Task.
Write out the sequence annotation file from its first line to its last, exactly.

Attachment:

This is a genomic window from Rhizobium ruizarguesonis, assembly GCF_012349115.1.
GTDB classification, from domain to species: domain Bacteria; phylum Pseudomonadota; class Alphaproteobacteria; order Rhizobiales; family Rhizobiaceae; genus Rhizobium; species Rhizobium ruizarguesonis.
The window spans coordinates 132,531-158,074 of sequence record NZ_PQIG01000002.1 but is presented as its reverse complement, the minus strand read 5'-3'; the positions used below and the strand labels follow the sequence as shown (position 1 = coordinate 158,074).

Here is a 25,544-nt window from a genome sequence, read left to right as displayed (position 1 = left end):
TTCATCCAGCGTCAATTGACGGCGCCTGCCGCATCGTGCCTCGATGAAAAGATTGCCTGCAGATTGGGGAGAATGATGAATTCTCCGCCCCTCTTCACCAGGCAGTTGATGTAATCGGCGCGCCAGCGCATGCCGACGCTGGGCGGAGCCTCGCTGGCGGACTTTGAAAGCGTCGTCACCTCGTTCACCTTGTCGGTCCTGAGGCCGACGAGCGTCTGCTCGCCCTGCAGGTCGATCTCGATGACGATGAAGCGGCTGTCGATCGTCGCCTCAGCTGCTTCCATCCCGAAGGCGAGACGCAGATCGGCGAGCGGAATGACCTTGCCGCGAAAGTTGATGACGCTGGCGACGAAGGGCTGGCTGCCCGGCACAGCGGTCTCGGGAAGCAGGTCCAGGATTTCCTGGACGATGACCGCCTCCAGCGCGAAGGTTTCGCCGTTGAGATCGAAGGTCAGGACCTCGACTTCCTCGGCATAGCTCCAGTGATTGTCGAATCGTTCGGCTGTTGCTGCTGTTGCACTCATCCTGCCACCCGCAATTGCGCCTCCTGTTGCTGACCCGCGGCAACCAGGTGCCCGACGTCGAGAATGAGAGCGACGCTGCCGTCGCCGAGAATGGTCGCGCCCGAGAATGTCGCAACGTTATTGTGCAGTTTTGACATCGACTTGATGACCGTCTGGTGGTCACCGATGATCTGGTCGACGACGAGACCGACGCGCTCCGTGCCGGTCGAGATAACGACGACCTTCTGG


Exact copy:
This is a genomic window from Rhizobium ruizarguesonis, assembly GCF_012349115.1.
GTDB classification, from domain to species: domain Bacteria; phylum Pseudomonadota; class Alphaproteobacteria; order Rhizobiales; family Rhizobiaceae; genus Rhizobium; species Rhizobium ruizarguesonis.
The window spans coordinates 132,531-158,074 of sequence record NZ_PQIG01000002.1 but is presented as its reverse complement, the minus strand read 5'-3'; the positions used below and the strand labels follow the sequence as shown (position 1 = coordinate 158,074).

Here is a 25,544-nt window from a genome sequence, read left to right as displayed (position 1 = left end):
TTCATCCAGCGTCAATTGACGGCGCCTGCCGCATCGTGCCTCGATGAAAAGATTGCCTGCAGATTGGGGAGAATGATGAATTCTCCGCCCCTCTTCACCAGGCAGTTGATGTAATCGGCGCGCCAGCGCATGCCGACGCTGGGCGGAGCCTCGCTGGCGGACTTTGAAAGCGTCGTCACCTCGTTCACCTTGTCGGTCCTGAGGCCGACGAGCGTCTGCTCGCCCTGCAGGTCGATCTCGATGACGATGAAGCGGCTGTCGATCGTCGCCTCAGCTGCTTCCATCCCGAAGGCGAGACGCAGATCGGCGAGCGGAATGACCTTGCCGCGAAAGTTGATGACGCTGGCGACGAAGGGCTGGCTGCCCGGCACAGCGGTCTCGGGAAGCAGGTCCAGGATTTCCTGGACGATGACCGCCTCCAGCGCGAAGGTTTCGCCGTTGAGATCGAAGGTCAGGACCTCGACTTCCTCGGCATAGCTCCAGTGATTGTCGAATCGTTCGGCTGTTGCTGCTGTTGCACTCATCCTGCCACCCGCAATTGCGCCTCCTGTTGCTGACCCGCGGCAACCAGGTGCCCGACGTCGAGAATGAGAGCGACGCTGCCGTCGCCGAGAATGGTCGCGCCCGAGAATGTCGCAACGTTATTGTGCAGTTTTGACATCGACTTGATGACCGTCTGGTGGTCACCGATGATCTGGTCGACGACGAGACCGACGCGCTCCGTGCCGGTCGAGATAACGACGACCTTCTGG